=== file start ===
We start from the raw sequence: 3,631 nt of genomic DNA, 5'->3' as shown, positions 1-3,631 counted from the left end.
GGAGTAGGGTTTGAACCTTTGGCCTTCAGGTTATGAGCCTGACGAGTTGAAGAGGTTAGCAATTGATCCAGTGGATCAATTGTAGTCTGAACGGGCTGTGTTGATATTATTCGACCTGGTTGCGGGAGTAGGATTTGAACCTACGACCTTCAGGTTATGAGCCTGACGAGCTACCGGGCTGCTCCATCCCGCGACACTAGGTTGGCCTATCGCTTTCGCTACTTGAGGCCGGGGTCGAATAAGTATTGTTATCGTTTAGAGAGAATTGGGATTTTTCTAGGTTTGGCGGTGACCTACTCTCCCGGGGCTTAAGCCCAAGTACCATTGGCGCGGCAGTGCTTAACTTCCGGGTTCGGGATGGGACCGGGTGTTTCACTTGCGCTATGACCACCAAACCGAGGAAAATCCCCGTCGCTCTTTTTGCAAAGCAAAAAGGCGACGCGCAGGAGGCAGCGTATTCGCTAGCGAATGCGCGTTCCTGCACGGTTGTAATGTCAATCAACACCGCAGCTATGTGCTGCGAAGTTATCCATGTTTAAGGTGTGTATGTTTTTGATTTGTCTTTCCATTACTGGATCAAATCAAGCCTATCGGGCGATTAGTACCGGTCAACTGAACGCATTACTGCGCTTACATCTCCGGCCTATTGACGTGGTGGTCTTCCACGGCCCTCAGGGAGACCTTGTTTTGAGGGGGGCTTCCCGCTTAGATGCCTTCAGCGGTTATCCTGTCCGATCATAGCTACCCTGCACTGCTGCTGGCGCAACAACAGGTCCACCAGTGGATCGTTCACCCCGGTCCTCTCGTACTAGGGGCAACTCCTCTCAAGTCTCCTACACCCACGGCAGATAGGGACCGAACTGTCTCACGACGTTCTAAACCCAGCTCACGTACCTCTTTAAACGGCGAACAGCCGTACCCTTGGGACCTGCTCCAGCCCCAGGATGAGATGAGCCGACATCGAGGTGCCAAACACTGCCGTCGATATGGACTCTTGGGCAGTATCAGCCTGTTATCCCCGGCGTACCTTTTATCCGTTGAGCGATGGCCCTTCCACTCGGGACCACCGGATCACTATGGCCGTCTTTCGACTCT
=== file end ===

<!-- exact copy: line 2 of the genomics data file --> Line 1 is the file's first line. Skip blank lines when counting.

GGAGTAGGGTTTGAACCTTTGGCCTTCAGGTTATGAGCCTGACGAGTTGAAGAGGTTAGCAATTGATCCAGTGGATCAATTGTAGTCTGAACGGGCTGTGTTGATATTATTCGACCTGGTTGCGGGAGTAGGATTTGAACCTACGACCTTCAGGTTATGAGCCTGACGAGCTACCGGGCTGCTCCATCCCGCGACACTAGGTTGGCCTATCGCTTTCGCTACTTGAGGCCGGGGTCGAATAAGTATTGTTATCGTTTAGAGAGAATTGGGATTTTTCTAGGTTTGGCGGTGACCTACTCTCCCGGGGCTTAAGCCCAAGTACCATTGGCGCGGCAGTGCTTAACTTCCGGGTTCGGGATGGGACCGGGTGTTTCACTTGCGCTATGACCACCAAACCGAGGAAAATCCCCGTCGCTCTTTTTGCAAAGCAAAAAGGCGACGCGCAGGAGGCAGCGTATTCGCTAGCGAATGCGCGTTCCTGCACGGTTGTAATGTCAATCAACACCGCAGCTATGTGCTGCGAAGTTATCCATGTTTAAGGTGTGTATGTTTTTGATTTGTCTTTCCATTACTGGATCAAATCAAGCCTATCGGGCGATTAGTACCGGTCAACTGAACGCATTACTGCGCTTACATCTCCGGCCTATTGACGTGGTGGTCTTCCACGGCCCTCAGGGAGACCTTGTTTTGAGGGGGGCTTCCCGCTTAGATGCCTTCAGCGGTTATCCTGTCCGATCATAGCTACCCTGCACTGCTGCTGGCGCAACAACAGGTCCACCAGTGGATCGTTCACCCCGGTCCTCTCGTACTAGGGGCAACTCCTCTCAAGTCTCCTACACCCACGGCAGATAGGGACCGAACTGTCTCACGACGTTCTAAACCCAGCTCACGTACCTCTTTAAACGGCGAACAGCCGTACCCTTGGGACCTGCTCCAGCCCCAGGATGAGATGAGCCGACATCGAGGTGCCAAACACTGCCGTCGATATGGACTCTTGGGCAGTATCAGCCTGTTATCCCCGGCGTACCTTTTATCCGTTGAGCGATGGCCCTTCCACTCGGGACCACCGGATCACTATGGCCGTCTTTCGACTCT